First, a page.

I usually tell people “we’re supposed to be eventers.” I had a bad fall schooling cross-country, resulting in a nasty concussion and a medivac flight I don’t remember. Witnesses say Spidey was good, but my riding faults all happened at once and off I went. That was four years ago this weekend. Since then, I’ve worked on his free jumping so I know he doesn’t rush fences, and my jump lessons focused on going back to before ground poles and rebuilding. Spidey is a super solid jumper, and honest as the day is long. While I still have huge nerves and confidence issues on course, the terror is gone. I know if I can hold myself together, Spidey is there for me.
5. Any advice for someone considering adopting a Thoroughbred?
Be honest with yourself, your trainer, your horse… everyone. If they’re not long off the track, they probably need time to grow their feet. Use that time to help them build topline and appropriate muscles for their new job. Most TBs love to work, so if they’re cranky about it, figure out why and fix it. We owe them that much.
I was a bit put off at the pre-purchase exam when I learned he had bone chips in both knees. But what the heck - by the time you’re vetting a horse you’re pretty committed anyway. Touch wood, he’s never noticed them, nor his old splints, nor his osslets. Get a baseline if you want, but x-rays don’t dictate what the horse can do.
After being around Spidey, a few folks tell me they’ve re-considered their impressions of OTTBs, and would actually think about getting one. You don’t have to get one that only recently stopped racing, either. There’s lots of retrained OTTBs out there, sometimes even ones that have come back to their “home” organization. Definitely worth looking at!
6. Anything else you want people to know about Spidey?
Spidey is ADORKABLE. He is polite, gentle, and just wants to make his people happy. His vets and farrier like to leave him for last so they have an easy horse at the end of their day. He will lick and/or eat anything - phones, cars, arena footing, concrete walls, towels, dental floats, dogs, bute (twice!), random rock… He will try to mooch from anyone, including jump judges when he’s out on course. If you leave his stall door open, he likes to stand in the doorway as if he has a stall guard up. And it took a couple years, but he did figure out that it’s ok to relax, and how to communicate.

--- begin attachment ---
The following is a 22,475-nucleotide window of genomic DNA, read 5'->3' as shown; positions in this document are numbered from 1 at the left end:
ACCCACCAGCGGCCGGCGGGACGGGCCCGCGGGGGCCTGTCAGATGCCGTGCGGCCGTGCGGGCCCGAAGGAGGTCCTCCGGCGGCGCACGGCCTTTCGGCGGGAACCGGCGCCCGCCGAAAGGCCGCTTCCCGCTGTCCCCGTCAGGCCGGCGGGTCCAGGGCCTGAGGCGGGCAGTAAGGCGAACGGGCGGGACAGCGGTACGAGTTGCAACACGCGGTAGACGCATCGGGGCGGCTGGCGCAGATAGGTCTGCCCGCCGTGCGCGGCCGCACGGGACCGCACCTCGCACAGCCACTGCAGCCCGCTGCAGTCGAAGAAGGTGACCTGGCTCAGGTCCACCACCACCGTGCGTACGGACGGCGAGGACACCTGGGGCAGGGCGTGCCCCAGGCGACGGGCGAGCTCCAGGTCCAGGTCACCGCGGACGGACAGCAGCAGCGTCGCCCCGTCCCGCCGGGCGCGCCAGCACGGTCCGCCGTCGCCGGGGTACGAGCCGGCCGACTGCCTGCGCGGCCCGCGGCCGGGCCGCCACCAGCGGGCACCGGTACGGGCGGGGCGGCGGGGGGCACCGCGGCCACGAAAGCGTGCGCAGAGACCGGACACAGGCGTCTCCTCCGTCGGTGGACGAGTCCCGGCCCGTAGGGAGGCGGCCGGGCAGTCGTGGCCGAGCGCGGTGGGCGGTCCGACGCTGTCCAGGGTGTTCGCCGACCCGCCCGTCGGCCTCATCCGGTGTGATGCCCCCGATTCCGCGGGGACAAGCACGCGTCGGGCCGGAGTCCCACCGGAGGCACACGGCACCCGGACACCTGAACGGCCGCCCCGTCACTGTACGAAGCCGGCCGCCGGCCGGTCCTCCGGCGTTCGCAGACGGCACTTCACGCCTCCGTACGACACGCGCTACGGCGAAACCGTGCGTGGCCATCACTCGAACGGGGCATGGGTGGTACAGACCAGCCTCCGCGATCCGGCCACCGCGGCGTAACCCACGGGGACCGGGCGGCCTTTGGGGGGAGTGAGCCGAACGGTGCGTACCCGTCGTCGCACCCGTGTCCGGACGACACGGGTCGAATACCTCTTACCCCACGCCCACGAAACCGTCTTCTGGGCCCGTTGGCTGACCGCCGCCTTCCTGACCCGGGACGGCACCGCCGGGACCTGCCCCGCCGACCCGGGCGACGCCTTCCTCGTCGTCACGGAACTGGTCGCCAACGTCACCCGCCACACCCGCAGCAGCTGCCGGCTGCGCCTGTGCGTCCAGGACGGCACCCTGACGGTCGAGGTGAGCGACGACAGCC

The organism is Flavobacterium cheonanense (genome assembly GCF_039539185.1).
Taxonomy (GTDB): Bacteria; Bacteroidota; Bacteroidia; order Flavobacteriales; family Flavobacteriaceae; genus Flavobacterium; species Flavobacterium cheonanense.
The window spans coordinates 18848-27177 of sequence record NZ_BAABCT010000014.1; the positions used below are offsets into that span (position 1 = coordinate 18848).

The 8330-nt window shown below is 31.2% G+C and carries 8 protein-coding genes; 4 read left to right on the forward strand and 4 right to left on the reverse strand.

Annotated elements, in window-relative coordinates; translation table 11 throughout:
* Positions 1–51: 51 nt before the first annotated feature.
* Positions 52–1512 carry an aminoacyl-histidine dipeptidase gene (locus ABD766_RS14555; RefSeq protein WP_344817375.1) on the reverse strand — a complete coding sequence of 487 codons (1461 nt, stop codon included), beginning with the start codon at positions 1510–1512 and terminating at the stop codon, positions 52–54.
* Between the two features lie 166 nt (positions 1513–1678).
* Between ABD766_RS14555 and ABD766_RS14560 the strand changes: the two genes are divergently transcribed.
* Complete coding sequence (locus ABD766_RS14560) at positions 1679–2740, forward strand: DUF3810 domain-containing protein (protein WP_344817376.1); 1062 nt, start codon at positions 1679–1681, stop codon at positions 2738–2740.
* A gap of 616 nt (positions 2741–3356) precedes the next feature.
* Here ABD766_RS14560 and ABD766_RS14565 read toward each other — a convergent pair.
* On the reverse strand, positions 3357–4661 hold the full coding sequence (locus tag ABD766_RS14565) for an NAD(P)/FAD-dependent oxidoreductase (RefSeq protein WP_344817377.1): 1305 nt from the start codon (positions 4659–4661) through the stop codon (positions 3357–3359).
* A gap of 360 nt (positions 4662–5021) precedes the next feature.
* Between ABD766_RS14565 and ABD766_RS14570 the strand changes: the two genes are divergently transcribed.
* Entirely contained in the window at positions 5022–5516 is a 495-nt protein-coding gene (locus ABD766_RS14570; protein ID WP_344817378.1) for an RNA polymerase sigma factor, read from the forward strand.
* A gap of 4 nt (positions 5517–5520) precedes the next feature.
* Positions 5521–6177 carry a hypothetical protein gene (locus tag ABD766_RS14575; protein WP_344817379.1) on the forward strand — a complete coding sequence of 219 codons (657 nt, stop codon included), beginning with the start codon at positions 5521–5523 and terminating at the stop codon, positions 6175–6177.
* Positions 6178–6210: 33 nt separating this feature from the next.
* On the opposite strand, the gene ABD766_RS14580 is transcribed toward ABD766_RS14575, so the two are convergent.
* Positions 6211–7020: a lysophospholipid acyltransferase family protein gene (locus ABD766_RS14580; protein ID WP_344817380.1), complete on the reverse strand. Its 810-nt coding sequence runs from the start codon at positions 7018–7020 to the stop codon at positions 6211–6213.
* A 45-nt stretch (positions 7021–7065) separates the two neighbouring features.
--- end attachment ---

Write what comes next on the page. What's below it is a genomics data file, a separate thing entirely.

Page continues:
I was getting frustrated because while Spidey walked on the trailer happy as a clam, I couldn’t teach him to self-load. Eventually I realized that I’d taught him not to walk past me while being led. So I taught him a cue to go in front of me, and he’s self-loaded ever since!
We say he lives in Spideyland - a world very much like ours, but with an overlay. Like Pokemon Go. It explains a lot. Like how you can be grooming him, and suddenly he jumps because he just noticed you're there. Or the time I rode him the quarter mile from the barn to the arena, telling my trainer something was a little odd. Then he started and whipped his head around as if he didn't know how he'd gotten there. Sometimes I just put my face in my hands and sigh.
Last year, for the first time in my life, I qualified for a Big Regional Show. My nerves kept us from doing terribly well in the ring. At the end of the day, I was crying in his stall because he’d been so wonderful in spite of me, and how could I possibly deserve such a wonderful creature?
I want to tell a gazillion stories about Spidey, but I don’t have any more time to type them than you do room in the blog. So I’ll leave it at the fact that my Working Eq trainer calls him “Mr Perfect” and our jump trainer - a Canadian Olympian - says she'd take him home in a heartbeat.
Thank you so much, Jeannie, for sharing your and Spidey's story with us!